closely linked to the preparation of simplified readers. In fact,
Michael West, researching in India, was largely inspired by the
desire to produce schemes of simplified readers for schoolchildren
(Howatt 1984). The purpose of preparing the limited vocabularies
was chiefly educational, then, but the scientific soundness of
any word-list could later be tested by using it to simplify other
unabridged texts. Words which occurred seldom or never in those
texts would probably not be kept, while words which occurred
frequently but were not already part of the list might be considered
for inclusion. West, as we shall see, applied similar principles
when testing successive versions of his limited defining vocabulary
for the New Method English Dictionary (NMED) of
It is not difficult to see now why the word-lists produced in
the early 1930s by Palmer, or by Palmer and Hornby working together,
should evolve into designs of dictionary entries suitable for
foreign learners (Cowie 1998b, 1999). When Palmer was asked by
IRET, in 1927, to compile a controlled vocabulary for middle-grade
Japanese schools, he was already aware that drawing up a word-list
was a more complex affair than producing an alphabetical inventory
of spelling-forms, based on frequency of occurrence. He knew,
for instance, that the form act could embrace different
meanings ('act', as in a play, 'act', in the sense "pretend",
etc) as well as different parts of speech ('act', noun or 'act',
verb). To run all these differences together, and count simply
one form, act, would be to gloss over distinctions that
were crucial to the learner (and also to the dictionary-maker).
Taking careful account of the meanings and grammatical functions
of words, Palmer, West and later Hornby succeeded in producing,
from 1930 onwards, what I have called 'structured lexicons' (Cowie
We can see this approach at work in Thousand-Word English
(TWE), a word-list begun by Hornby, then refined with
Palmer's help, and finally published in 1937. First, the entries
in the list were words, or 'lexemes', as they are in most dictionaries.
They were not inflected forms, like acts, acting,
acted, for instance. Those forms would be arranged inside
the entry (in this case for ACT), where the reader would also find a cluster
of derivatives (e.g. the nouns 'actor', 'actress'). To see how
this works out in more detail in TWE, consider the entry
at (1). In this entry, irregular inflected forms are picked out
in italic, and basic meanings, at 1 and 2, are conveyed by 'a
picture', 'a line', which are actually collocates of 'draw'.
The derivative 'drawing' is placed at the end of the entry.
(1) DRAW [drc:], v.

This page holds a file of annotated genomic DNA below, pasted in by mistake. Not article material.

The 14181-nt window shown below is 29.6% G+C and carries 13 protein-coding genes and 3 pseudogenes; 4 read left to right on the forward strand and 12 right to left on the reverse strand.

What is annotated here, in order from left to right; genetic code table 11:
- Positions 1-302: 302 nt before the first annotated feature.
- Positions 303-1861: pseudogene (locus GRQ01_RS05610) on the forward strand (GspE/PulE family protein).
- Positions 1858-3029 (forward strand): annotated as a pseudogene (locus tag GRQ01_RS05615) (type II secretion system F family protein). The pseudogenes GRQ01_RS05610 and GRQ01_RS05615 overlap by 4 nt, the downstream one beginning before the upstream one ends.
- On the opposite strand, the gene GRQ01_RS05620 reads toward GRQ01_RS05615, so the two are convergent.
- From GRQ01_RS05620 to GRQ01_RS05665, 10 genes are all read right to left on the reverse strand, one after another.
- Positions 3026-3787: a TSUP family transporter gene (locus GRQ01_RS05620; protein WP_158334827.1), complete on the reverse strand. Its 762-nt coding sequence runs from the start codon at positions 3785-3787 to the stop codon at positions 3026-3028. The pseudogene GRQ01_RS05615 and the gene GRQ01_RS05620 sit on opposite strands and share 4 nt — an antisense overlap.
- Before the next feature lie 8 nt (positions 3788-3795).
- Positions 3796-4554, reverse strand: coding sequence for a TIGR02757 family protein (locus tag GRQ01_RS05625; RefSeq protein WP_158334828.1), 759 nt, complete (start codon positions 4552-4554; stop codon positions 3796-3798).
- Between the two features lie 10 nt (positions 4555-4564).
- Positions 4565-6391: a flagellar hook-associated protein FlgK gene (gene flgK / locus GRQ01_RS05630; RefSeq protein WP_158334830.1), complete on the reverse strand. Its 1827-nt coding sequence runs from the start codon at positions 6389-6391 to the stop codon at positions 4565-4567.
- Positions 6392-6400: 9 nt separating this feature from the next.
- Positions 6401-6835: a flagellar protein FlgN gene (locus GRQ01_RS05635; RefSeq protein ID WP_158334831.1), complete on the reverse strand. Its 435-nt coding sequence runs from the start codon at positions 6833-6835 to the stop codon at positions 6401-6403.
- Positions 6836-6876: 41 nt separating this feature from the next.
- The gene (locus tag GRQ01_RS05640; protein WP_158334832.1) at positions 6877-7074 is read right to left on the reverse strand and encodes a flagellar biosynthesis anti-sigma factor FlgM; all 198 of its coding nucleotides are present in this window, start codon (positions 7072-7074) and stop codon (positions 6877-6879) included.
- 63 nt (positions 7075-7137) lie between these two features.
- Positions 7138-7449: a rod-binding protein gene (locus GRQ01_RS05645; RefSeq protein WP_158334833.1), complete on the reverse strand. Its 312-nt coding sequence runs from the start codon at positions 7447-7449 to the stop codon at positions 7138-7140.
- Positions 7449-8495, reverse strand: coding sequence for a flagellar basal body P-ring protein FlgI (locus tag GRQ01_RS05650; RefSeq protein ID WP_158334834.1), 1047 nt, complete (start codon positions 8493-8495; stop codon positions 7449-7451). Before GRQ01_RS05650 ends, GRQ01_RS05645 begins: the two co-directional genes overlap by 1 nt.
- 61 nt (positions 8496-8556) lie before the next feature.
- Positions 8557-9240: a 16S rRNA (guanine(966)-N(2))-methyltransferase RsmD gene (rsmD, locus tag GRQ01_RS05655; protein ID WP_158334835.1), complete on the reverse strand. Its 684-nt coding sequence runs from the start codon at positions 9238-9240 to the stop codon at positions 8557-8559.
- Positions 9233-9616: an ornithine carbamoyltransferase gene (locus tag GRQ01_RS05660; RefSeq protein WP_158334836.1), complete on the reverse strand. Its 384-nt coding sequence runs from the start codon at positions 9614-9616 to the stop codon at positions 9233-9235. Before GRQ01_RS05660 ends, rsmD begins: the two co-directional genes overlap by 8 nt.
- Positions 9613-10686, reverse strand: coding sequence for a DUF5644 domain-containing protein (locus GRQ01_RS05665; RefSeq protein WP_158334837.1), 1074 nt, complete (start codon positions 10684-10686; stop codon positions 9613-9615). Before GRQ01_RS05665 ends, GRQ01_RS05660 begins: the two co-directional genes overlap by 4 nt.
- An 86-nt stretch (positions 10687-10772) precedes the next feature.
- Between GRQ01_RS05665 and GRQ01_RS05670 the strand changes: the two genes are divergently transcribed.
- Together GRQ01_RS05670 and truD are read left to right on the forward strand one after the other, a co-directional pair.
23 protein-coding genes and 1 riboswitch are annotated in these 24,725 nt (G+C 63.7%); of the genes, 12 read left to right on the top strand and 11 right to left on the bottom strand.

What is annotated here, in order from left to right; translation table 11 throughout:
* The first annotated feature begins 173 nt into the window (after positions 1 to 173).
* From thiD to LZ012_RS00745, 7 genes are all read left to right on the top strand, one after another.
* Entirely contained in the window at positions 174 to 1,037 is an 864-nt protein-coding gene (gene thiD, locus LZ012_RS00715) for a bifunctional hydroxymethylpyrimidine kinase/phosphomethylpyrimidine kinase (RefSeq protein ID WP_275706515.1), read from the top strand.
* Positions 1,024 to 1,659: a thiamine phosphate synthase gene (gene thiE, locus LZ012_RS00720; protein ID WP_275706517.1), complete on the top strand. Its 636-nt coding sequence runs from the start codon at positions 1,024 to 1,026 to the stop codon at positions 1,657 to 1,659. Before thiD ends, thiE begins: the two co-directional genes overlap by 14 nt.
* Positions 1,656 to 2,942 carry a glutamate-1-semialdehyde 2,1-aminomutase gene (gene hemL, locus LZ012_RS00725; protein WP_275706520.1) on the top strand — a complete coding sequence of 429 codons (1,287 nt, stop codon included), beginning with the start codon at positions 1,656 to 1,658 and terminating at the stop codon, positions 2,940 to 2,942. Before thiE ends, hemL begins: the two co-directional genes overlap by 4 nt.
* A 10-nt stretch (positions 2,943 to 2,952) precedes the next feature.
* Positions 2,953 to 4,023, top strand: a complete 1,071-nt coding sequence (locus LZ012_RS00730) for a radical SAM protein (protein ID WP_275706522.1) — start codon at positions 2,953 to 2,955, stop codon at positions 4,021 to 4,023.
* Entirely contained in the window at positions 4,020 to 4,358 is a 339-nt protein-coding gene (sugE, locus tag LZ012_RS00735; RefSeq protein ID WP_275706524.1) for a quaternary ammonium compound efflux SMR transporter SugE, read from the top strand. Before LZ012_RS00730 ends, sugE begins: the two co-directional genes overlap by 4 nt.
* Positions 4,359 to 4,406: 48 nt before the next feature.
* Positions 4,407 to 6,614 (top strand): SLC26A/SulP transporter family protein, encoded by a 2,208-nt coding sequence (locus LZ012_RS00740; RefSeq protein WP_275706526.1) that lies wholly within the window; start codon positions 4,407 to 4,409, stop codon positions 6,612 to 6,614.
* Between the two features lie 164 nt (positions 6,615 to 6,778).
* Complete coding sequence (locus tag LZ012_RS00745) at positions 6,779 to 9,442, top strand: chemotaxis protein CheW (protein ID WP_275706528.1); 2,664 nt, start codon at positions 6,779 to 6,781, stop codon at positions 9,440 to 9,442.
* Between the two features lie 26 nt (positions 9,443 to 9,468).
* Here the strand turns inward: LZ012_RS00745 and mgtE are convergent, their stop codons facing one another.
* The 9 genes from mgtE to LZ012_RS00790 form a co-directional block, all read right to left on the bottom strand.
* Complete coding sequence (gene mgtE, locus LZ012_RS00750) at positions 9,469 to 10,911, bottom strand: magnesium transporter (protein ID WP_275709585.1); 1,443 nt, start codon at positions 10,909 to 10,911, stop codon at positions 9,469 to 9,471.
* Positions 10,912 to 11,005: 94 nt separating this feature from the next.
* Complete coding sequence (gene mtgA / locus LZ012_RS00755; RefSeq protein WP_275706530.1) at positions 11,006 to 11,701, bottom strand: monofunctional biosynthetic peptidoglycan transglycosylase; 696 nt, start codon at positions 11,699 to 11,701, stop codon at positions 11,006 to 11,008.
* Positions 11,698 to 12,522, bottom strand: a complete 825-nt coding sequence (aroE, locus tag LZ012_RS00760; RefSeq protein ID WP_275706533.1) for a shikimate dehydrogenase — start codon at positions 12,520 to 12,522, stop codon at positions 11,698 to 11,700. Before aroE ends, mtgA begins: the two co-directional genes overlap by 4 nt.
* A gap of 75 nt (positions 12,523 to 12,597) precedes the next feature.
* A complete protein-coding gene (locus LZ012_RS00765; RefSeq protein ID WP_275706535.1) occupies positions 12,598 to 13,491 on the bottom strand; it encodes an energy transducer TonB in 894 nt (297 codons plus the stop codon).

drew [dru:], pret.
drawn [drc:n], past ppl.
(1. e.g., a picture)
(2. e.g., a line)
drawing ['drc:in], n.
(Palmer and Hornby 1937)
Harold Palmer drew on the word-list
of TWE when he published his own MLD, A Grammar of
English Words (GEW), in 1938. The entry structures
of the two works also share certain features, including the positioning
of meanings and derivatives. But the dictionary has examples
and idioms - these do not appear in the word-list - and it also
has some interesting features of arrangement designed to help
the user grasp connections of meaning and form across the entry.
Notice in the SOFT entry at (2), below, how the definition at
soften contains the object nouns 'leather', 'one's voice',
'a person's heart'. These enable the user to link that word to
meanings 1, 3 and 4 of soft, but not meaning 2. These
arrangements are of great help when writing, because placing
the verb soften in the same entry as the adjective soft
helps the writer to avoid repeating the adjective in the same
sentence (like this: 'If it isn't soft, soften it!'). However,
if you are reading, 'nesting' words such as soften,
softly or softness in the entry for SOFT
probably makes it more difficult to locate the individual derivatives.
For the reader, they should arguably be placed in separate entries.
[scft], softer ['scfte], softest ['scftist], adj.
1. = not hard
a soft bed.
soft leather [wood, etc.].
The ground is soft after the rain.
Which of the two chairs is softer?
soft to the touch. ...
2. = smooth
a soft hand.
a soft skin.
as soft a silk.
soft to the feel [touch]. ...
3. Said of the voice and other sounds =
low, not harsh
a soft voice [sound, etc.].
4. Said of the character
a soft heart.
the softer side of his nature.
soften leather [one's voice, a person's heart, etc.].
This excerpt from GEW illustrates
only a few of the many connections between IRET research and
the earliest learners' dictionaries. But perhaps it is enough
to show that the direction taken by that research encouraged
the development of dictionaries that strongly favoured production
(encoding). First, extreme vocabulary limitation would give special
prominence to structural words (e.g. the, may,
in) and heavy-duty verbs (e.g. make, send,
bring) and these are, of course, the basic building-blocks